Of course, as he notes, shareholders can’t easily get at all those $100 bills. And it’s possible that STR has less cash on hand, as we’ll find out when the company reports fourth-quarter results.

One way to look at odd situations like STR is through book value — assets minus liabilities. While typical, healthy industrial companies trade at 2 to 3 times book value, STR is trading at barely more than half of its $2.75 a share net worth.

That means one of two things: Either the company is worth more dead than alive, as a liquidation, or it has nowhere to go but up.  The shares went public in 2009 at $10 and reached a high of $27.68 a year later.

For Connecticut, the game is largely lost, as STR, which had 300 local employees in 2011, has just a bare bones home-state staff. One bright note: Although STR did receive $829,000 in federal tax credits, it’s one of the rare firms that did not see any state assistance.



Pratt Workers Stage Rally Inside East Hartford Plant

by Categorized: Aerospace, Labor, Manufacturing Date:

About 200 Pratt & Whitney workers in the Machinists union marched through the East Hartford factory Tuesday morning, shouting “solidarity forever” and blowing whistles.

Workers at the Pratt & Whitney East Hartford factory in a 1-hour job action Tuesday.   Handout photo

Workers at the Pratt & Whitney East Hartford factory in a 1-hour job action Tuesday.
Handout photo

The one-hour march came five days before the deadline for the company and the union to reach a new contract for 2,700 Machinist members in East Hartford and Middletown. There is still no agreement on Pratt’s major demand, that the union give back 252 jobs and allow the company to bring in outside vendors to pack and move parts and materials inside the plants.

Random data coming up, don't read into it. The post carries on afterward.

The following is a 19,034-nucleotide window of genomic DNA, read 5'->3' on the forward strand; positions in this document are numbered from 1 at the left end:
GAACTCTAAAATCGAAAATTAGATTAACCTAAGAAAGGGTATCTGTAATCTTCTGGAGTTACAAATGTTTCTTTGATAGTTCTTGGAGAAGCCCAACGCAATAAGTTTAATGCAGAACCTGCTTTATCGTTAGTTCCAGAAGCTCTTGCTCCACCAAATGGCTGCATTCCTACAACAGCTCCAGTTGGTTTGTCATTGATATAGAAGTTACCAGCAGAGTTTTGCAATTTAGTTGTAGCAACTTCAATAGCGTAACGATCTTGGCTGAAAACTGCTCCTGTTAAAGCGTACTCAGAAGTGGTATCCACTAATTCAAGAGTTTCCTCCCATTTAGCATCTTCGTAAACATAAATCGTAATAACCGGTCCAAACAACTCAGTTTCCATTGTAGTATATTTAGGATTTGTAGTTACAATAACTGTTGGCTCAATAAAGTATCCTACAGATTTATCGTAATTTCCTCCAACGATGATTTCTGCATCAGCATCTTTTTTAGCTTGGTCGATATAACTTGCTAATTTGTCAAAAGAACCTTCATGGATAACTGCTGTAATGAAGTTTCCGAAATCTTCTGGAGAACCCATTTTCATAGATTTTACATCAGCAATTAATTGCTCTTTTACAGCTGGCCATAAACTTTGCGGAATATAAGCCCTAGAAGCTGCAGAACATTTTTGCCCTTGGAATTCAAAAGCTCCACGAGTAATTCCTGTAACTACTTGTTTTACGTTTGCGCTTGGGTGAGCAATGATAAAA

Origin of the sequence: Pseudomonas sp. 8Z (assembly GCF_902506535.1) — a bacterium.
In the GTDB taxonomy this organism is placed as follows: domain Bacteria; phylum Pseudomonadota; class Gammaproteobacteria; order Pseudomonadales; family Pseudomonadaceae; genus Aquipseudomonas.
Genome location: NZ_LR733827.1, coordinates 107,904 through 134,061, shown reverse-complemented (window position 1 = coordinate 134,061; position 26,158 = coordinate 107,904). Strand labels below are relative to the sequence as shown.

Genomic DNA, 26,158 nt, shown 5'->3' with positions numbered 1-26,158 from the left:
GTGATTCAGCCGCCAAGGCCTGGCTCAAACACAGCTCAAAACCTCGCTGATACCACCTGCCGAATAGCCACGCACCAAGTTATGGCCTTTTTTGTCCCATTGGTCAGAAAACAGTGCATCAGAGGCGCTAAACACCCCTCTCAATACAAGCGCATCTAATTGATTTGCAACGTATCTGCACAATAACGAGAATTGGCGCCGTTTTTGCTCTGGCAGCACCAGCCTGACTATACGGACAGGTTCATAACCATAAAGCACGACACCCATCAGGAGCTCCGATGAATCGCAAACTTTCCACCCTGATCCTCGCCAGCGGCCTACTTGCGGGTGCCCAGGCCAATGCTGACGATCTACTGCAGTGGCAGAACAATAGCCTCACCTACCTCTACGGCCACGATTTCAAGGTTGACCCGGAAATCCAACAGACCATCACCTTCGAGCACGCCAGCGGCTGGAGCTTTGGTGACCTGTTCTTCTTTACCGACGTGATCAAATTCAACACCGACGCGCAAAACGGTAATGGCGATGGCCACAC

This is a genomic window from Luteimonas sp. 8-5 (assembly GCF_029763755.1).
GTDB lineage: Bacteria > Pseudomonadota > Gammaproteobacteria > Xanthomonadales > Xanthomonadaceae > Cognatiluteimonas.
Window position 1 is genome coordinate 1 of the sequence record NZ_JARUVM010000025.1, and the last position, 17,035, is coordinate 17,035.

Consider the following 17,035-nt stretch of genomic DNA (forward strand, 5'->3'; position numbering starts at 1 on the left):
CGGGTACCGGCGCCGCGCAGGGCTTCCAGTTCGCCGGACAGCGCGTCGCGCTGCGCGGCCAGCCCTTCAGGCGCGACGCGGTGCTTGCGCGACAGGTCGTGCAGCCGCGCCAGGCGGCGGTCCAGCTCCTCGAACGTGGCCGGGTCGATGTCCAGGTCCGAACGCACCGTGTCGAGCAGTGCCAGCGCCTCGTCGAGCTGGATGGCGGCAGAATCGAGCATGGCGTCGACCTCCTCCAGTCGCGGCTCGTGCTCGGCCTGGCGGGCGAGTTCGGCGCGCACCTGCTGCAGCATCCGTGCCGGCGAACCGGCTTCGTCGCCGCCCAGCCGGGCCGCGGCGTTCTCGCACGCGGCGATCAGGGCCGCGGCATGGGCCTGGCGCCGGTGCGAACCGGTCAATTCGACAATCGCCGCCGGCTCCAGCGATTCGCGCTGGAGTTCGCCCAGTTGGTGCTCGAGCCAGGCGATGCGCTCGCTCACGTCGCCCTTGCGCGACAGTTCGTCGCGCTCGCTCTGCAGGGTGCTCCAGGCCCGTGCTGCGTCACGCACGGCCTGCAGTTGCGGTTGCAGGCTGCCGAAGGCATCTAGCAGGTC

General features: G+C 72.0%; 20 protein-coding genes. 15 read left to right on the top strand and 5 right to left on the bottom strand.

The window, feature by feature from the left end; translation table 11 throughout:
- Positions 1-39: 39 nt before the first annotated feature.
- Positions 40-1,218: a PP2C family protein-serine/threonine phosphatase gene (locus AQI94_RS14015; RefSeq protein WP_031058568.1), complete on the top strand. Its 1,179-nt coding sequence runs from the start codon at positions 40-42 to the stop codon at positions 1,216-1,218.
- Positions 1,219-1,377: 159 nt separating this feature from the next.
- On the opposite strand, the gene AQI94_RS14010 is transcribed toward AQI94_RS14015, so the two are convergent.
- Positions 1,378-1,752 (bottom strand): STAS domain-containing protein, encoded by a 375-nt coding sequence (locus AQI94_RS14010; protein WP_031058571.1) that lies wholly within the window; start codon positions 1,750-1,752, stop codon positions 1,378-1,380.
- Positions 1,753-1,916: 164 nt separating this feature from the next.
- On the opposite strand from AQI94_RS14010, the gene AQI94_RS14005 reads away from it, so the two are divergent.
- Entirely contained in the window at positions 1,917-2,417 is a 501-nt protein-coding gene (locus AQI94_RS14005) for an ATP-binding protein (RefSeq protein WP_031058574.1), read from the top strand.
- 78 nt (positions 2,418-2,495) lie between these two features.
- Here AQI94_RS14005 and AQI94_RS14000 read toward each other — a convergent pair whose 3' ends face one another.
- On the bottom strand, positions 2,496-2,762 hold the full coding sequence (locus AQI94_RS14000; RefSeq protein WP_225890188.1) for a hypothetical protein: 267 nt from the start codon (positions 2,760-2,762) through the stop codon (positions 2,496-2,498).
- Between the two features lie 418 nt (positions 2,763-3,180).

Health insurance costs are also at issue, according to postings by the company and the union.

It’s customary for the union to hold a solidarity march inside the plant as talks reach the final stretch. While the event is technically a work-stoppage, production is not typically disrupted as not all union members participate for the entire time.

The union is scheduled to vote on Pratt’s final offer Sunday and could strike as soon as Monday morning at 12:01 a.m. both sides are preparing for a walkout but, it should go without saying, both sides hope to avoid it.

Zygo Ousts CEO; Former Chief Is Interim Leader

by Categorized: Manufacturing, Technology Date:

Zygo Corp. said late Monday that Chris L. Koliopoulos had resigned as chairman and chief executive officer effective immediately, by mutual agreement with the company’s board.

The Middlefield-based maker of precision optics and optical measuring equipment named former CEO Gary K. Willis as interim CEO and Michael A. Kaufman as chairman. No reason was given for the change in a written release from Zygo.

Carol Wallace, a Zygo director and CEO of Middlefield-based Cooper-Atkins Corp., said in the release that the board is “focused on achieving Zygo’s full potential for the benefit of our shareholders, and continuing to enhance Zygo’s leadership position in its markets. We believe that Mr. Willis has the requisite experience and leadership qualities to lead the company forward.”

Koliopoulos joined Zygo as CEO in January, 2010 and was named chairman a month later. An expert in optical interferometry — measuring waves of electricity — he holds a doctorate and had long competed against Zygo, launching two companies and heading a third.

Koliopoulos, listed as age 60 in last month’s annual report, led Zygo’s expansion in California and Taiwan in its post-recession recovery, returning yearly operating profit to nearly $30 million in the fiscal year ending June 30, 2012. But in the recent fiscal year, sales slipped to $149 million to $167 million and operating profit fell to $12 million.

Shares of Zygo closed at $16.24 on the Nasdaq Monday before the announcement, ahead of the 12-month average of $15.56, and up more than 60 percent from the time Koliopoulos arrived — the same month when Zygo rejected a takeover offer of $10 a share.

“It has been a privilege for me to work with many fine colleagues at Zygo” he said in the release. “I am proud of Zygo’s many accomplishments, and look forward to its continued success.”

Willis has helped make Zygo a homegrown Connecticut success story in technology. He has been a board member from 1992 to 2000 including two years as chairman, and from 2009 to the present. He was the Zygo CEO from 1993 through 1999.

Zygo last month named Tony Allan as chief operating officer. He joined the company in February as senior vice president. It’s unclear whether he’ll be a candidate to lead the company.

Smith & Wesson Profits Triple For Fiscal Year

by Categorized: Manufacturing, Wall Street Date: